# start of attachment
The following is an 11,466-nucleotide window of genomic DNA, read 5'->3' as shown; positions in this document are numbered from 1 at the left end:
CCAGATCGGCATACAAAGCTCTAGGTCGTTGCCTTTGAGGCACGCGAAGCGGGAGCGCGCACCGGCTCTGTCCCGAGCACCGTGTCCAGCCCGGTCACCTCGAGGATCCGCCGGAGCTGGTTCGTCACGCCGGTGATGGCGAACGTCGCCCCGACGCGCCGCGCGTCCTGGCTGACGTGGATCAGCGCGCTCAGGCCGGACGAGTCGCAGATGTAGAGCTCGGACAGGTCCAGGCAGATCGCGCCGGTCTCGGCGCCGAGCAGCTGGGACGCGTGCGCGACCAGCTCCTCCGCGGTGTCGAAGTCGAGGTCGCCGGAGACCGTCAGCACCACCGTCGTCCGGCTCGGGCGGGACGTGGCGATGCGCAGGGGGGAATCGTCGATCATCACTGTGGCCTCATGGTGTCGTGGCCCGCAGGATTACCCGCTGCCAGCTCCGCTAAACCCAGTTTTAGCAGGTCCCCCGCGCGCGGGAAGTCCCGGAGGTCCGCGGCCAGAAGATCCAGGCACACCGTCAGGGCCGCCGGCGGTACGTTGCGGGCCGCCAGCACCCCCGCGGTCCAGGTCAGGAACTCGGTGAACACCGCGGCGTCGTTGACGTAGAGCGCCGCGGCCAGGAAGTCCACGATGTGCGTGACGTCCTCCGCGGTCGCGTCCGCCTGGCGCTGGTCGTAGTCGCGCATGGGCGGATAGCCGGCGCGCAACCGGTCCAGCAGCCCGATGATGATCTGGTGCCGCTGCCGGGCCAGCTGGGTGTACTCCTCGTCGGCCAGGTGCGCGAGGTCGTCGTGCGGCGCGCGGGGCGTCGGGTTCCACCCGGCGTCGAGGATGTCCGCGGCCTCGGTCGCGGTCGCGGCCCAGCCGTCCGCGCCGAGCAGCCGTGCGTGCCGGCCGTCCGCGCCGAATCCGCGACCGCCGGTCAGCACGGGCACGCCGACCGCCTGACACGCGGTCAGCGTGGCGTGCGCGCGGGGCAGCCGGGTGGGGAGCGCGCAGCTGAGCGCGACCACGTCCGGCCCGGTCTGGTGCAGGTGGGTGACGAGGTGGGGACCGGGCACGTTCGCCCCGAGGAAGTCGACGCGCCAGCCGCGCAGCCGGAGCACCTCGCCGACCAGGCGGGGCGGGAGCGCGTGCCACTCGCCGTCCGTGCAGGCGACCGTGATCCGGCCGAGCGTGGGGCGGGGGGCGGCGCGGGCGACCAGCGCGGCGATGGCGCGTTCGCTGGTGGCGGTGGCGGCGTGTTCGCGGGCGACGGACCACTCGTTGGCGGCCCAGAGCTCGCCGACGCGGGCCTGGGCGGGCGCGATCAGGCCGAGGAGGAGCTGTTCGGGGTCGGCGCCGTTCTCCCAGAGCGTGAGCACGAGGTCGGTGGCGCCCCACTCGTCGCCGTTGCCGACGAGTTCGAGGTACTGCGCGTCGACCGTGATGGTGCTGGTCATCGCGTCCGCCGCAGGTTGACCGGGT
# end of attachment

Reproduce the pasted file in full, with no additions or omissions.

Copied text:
The following is an 11,466-nucleotide window of genomic DNA, read 5'->3' as shown; positions in this document are numbered from 1 at the left end:
CCAGATCGGCATACAAAGCTCTAGGTCGTTGCCTTTGAGGCACGCGAAGCGGGAGCGCGCACCGGCTCTGTCCCGAGCACCGTGTCCAGCCCGGTCACCTCGAGGATCCGCCGGAGCTGGTTCGTCACGCCGGTGATGGCGAACGTCGCCCCGACGCGCCGCGCGTCCTGGCTGACGTGGATCAGCGCGCTCAGGCCGGACGAGTCGCAGATGTAGAGCTCGGACAGGTCCAGGCAGATCGCGCCGGTCTCGGCGCCGAGCAGCTGGGACGCGTGCGCGACCAGCTCCTCCGCGGTGTCGAAGTCGAGGTCGCCGGAGACCGTCAGCACCACCGTCGTCCGGCTCGGGCGGGACGTGGCGATGCGCAGGGGGGAATCGTCGATCATCACTGTGGCCTCATGGTGTCGTGGCCCGCAGGATTACCCGCTGCCAGCTCCGCTAAACCCAGTTTTAGCAGGTCCCCCGCGCGCGGGAAGTCCCGGAGGTCCGCGGCCAGAAGATCCAGGCACACCGTCAGGGCCGCCGGCGGTACGTTGCGGGCCGCCAGCACCCCCGCGGTCCAGGTCAGGAACTCGGTGAACACCGCGGCGTCGTTGACGTAGAGCGCCGCGGCCAGGAAGTCCACGATGTGCGTGACGTCCTCCGCGGTCGCGTCCGCCTGGCGCTGGTCGTAGTCGCGCATGGGCGGATAGCCGGCGCGCAACCGGTCCAGCAGCCCGATGATGATCTGGTGCCGCTGCCGGGCCAGCTGGGTGTACTCCTCGTCGGCCAGGTGCGCGAGGTCGTCGTGCGGCGCGCGGGGCGTCGGGTTCCACCCGGCGTCGAGGATGTCCGCGGCCTCGGTCGCGGTCGCGGCCCAGCCGTCCGCGCCGAGCAGCCGTGCGTGCCGGCCGTCCGCGCCGAATCCGCGACCGCCGGTCAGCACGGGCACGCCGACCGCCTGACACGCGGTCAGCGTGGCGTGCGCGCGGGGCAGCCGGGTGGGGAGCGCGCAGCTGAGCGCGACCACGTCCGGCCCGGTCTGGTGCAGGTGGGTGACGAGGTGGGGACCGGGCACGTTCGCCCCGAGGAAGTCGACGCGCCAGCCGCGCAGCCGGAGCACCTCGCCGACCAGGCGGGGCGGGAGCGCGTGCCACTCGCCGTCCGTGCAGGCGACCGTGATCCGGCCGAGCGTGGGGCGGGGGGCGGCGCGGGCGACCAGCGCGGCGATGGCGCGTTCGCTGGTGGCGGTGGCGGCGTGTTCGCGGGCGACGGACCACTCGTTGGCGGCCCAGAGCTCGCCGACGCGGGCCTGGGCGGGCGCGATCAGGCCGAGGAGGAGCTGTTCGGGGTCGGCGCCGTTCTCCCAGAGCGTGAGCACGAGGTCGGTGGCGCCCCACTCGTCGCCGTTGCCGACGAGTTCGAGGTACTGCGCGTCGACCGTGATGGTGCTGGTCATCGCGTCCGCCGCAGGTTGACCGGGT